The 2017 draft was the last time the Eagles used picks in the first two rounds on defense with Barnett and cornerback Sidney Jones. In the last four drafts, they have gone tight end, tackle, running back, receiver, receiver, quarterback, receiver, and guard with picks 1 and 2. This offense-heavy selection reflects the front office’s preference for that side of the ball, but also the correcting of two whiffs at the receiver position. They apparently got the latest selection right. Smith (five catches for 116 yards and a touchdown) has star potential. But it shouldn’t have taken that many chances to get it right.
The Eagles currently are on track to have three first-rounders in the next draft. They also have second- and third-round picks and five third-day selections. It’s likely that general manager Howie Roseman stocks up on defensive prospects. But neglect for that side of the ball, along with questionable choices when defensive players were chosen, have led to games like Sunday’s.
Just look at the Eagles’ back seven: Only cornerback Avonte Maddox and linebacker Davion Taylor were drafted and the latter was only recently made a starter. Cornerbacks Darius Slay and Steven Nelson and safeties Rodney McLeod and Anthony Harris are all former free agents. T.J. Edwards came as an undrafted rookie, but it took weeks for Gannon to realize that — pass cover warts and all — he was his best option at linebacker.
The Eagles’ defensive line has lost its teeth. It lost its heart and soul in Week 2 when end Brandon Graham suffered a season-ending Achilles tendon rupture. But one player shouldn’t seemingly affect a group that much, especially one with so many resources. The Eagles still had Fletcher Cox, Javon Hargrave, Josh Sweat, Barnett, and others to compensate for the loss. Nearly one-third of the salary cap has been devoted to that one position. And the returns have mostly been subpar. Hargrave and Sweat have justified their salaries in terms of their pass rush. But they haven’t delivered in enough big spots.
The Eagles D-line didn’t touch Herbert. The only official hit came from Nelson on a blitz, and that play was nullified by his roughing-the-passer penalty. I don’t care how quickly the ball came out, or that the secondary was a sieve, or that Gannon called suspect coverages. There has to be more production on 41 drops.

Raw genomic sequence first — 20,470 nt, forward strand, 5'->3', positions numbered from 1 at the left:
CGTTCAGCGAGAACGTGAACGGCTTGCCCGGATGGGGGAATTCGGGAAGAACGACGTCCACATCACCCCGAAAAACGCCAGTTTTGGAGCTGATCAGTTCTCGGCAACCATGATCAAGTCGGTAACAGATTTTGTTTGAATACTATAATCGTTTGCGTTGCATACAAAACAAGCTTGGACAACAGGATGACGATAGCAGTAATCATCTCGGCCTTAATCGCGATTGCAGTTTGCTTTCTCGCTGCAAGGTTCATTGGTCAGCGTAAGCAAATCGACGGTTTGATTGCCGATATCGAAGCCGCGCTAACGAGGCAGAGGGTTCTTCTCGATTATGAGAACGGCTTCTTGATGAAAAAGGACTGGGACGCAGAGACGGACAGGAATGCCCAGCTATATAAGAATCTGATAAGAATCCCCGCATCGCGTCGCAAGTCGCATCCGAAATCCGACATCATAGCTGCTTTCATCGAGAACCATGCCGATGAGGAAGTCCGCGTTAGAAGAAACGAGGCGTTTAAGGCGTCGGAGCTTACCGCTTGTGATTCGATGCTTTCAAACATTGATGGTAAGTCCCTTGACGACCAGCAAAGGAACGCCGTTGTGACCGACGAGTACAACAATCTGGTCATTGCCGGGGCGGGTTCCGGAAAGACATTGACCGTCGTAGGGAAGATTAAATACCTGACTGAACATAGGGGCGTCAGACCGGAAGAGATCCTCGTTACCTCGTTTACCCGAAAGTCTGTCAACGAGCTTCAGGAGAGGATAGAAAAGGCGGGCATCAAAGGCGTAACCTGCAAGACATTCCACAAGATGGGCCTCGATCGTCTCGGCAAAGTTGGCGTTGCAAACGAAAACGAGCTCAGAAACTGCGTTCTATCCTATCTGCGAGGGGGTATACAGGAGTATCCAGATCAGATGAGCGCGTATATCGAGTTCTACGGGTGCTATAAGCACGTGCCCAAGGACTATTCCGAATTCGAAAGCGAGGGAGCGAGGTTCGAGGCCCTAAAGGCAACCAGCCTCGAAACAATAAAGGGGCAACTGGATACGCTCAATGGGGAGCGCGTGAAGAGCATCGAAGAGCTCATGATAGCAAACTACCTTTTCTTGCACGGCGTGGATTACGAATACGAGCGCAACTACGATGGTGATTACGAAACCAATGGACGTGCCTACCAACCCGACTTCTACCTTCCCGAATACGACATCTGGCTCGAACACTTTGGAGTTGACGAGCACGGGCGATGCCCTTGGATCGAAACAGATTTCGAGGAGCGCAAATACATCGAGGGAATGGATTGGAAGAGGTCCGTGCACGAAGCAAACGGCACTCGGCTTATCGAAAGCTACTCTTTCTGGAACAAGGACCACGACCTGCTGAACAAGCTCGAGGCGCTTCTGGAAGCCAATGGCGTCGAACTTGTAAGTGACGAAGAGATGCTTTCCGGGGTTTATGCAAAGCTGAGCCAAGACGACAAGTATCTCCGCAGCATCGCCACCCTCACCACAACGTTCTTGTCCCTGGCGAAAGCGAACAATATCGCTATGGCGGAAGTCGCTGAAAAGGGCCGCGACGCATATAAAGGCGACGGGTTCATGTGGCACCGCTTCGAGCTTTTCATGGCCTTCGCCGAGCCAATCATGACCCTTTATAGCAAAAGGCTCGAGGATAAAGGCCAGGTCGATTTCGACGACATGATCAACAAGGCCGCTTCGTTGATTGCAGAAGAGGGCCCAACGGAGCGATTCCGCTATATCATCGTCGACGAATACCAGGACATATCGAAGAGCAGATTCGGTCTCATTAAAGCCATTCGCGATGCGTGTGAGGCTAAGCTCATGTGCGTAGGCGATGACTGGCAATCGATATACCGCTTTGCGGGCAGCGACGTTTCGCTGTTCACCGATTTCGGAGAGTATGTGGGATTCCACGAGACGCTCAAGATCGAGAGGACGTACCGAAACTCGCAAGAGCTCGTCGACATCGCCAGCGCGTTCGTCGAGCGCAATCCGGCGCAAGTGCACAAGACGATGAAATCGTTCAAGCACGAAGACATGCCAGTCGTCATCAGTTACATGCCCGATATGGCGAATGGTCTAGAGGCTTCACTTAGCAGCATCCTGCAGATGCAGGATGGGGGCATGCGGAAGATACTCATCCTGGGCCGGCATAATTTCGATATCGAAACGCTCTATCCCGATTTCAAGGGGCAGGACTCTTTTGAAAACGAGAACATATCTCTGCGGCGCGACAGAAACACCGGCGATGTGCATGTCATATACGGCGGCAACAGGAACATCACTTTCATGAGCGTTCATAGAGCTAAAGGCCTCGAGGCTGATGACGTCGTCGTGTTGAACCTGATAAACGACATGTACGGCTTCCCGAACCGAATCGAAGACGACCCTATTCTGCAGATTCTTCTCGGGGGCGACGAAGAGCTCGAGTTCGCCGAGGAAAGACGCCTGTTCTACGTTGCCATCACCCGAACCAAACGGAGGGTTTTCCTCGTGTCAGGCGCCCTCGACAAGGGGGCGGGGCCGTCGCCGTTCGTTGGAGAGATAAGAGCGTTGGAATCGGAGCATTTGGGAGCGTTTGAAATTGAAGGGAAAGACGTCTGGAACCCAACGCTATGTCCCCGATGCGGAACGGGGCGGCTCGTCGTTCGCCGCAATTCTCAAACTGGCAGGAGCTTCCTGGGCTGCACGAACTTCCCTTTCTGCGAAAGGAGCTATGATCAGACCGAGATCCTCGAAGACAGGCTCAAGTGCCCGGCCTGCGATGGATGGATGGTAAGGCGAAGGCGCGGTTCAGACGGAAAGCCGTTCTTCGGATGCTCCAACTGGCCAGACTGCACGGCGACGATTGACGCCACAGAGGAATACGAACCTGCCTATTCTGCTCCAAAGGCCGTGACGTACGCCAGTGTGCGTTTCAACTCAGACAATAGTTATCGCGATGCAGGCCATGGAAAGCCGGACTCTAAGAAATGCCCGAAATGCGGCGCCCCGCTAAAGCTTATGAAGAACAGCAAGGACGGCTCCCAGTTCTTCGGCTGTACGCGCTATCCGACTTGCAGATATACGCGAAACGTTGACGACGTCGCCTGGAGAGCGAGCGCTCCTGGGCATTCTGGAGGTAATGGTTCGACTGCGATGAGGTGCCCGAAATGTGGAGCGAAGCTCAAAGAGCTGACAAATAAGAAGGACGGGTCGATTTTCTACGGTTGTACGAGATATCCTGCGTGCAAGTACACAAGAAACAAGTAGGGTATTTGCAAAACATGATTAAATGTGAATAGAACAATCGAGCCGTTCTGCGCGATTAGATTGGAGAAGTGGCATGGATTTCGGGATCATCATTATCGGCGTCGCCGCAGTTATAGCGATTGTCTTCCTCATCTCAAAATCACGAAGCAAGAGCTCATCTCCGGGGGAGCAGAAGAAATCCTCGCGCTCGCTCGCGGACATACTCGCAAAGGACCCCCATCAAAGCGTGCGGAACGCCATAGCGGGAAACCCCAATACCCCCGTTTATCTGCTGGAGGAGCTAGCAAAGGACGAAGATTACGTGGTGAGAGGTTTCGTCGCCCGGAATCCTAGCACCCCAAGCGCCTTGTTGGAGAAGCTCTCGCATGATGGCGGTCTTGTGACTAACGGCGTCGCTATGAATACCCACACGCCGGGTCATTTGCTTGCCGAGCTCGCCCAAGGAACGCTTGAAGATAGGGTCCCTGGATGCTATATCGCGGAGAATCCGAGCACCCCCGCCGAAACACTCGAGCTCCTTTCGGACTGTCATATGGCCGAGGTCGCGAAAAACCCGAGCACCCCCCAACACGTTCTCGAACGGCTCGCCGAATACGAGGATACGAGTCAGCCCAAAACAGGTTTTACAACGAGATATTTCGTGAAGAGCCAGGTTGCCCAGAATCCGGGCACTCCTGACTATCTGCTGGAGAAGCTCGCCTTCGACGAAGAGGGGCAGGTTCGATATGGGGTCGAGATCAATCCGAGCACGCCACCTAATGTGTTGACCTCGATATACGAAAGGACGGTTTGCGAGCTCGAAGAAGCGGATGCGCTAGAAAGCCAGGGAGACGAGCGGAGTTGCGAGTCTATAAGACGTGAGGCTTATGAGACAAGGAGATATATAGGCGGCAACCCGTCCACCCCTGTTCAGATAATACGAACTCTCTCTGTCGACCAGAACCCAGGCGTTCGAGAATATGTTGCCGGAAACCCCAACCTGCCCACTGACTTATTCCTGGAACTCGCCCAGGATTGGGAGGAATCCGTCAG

Gannon dialed up a higher percentage of blitzes than he has in any game this season. He sent extra rushers a dozen times and Herbert completed 8-of-11 passes for 73 yards and a touchdown. He also scrambled 8 yards for a score. An argument could be made that Gannon should have blitzed more, especially on the last two drives. He did only once — on the scramble. But what was also suspect was the lack of presnap dummy looks to put doubt in the mind of Herbert and the Chargers’ offensive line.
Gannon is lacking in personnel, though, as evidenced above. Roseman’s poor drafts, free-agent signings and contracts are coming home to roost, or have been for years. But it simply can’t be swept under the rug when assessing the coordinator’s performance.
Extra points. I haven’t been exactly surprised by Sirianni’s conservative decision-making on fourth downs this season. I was told that he wouldn’t be bound by analytics and that has pretty much been the case so far. But I was surprised he didn’t roll the dice on fourth-and-5 at the Chargers’ 45 on the Eagles’ first possession. Hurts had just missed Goedert, but with a 3-5 record Sirianni should have maybe adopted a nothing-to-lose mentality. The same argument was made by some after Smith had scored in the fourth quarter. Some thought, since the Eagles defense had yet to force a punt, that Sirianni should have gone for two. Maybe. But my guess is that it never entered his head. Jeffrey Lurie’s? Well, that’s another conversation. … Defensive end Ryan Kerrigan played just 12 of 68 snaps and again failed to show up on the stat sheet. He has just one official tackle despite playing 203 snaps this season. … Quez Watkins logged 55 snaps to Smith’s 44. Jalen Reagor, who was coming off an ankle injury, played just 29 snaps and was not used in the return game.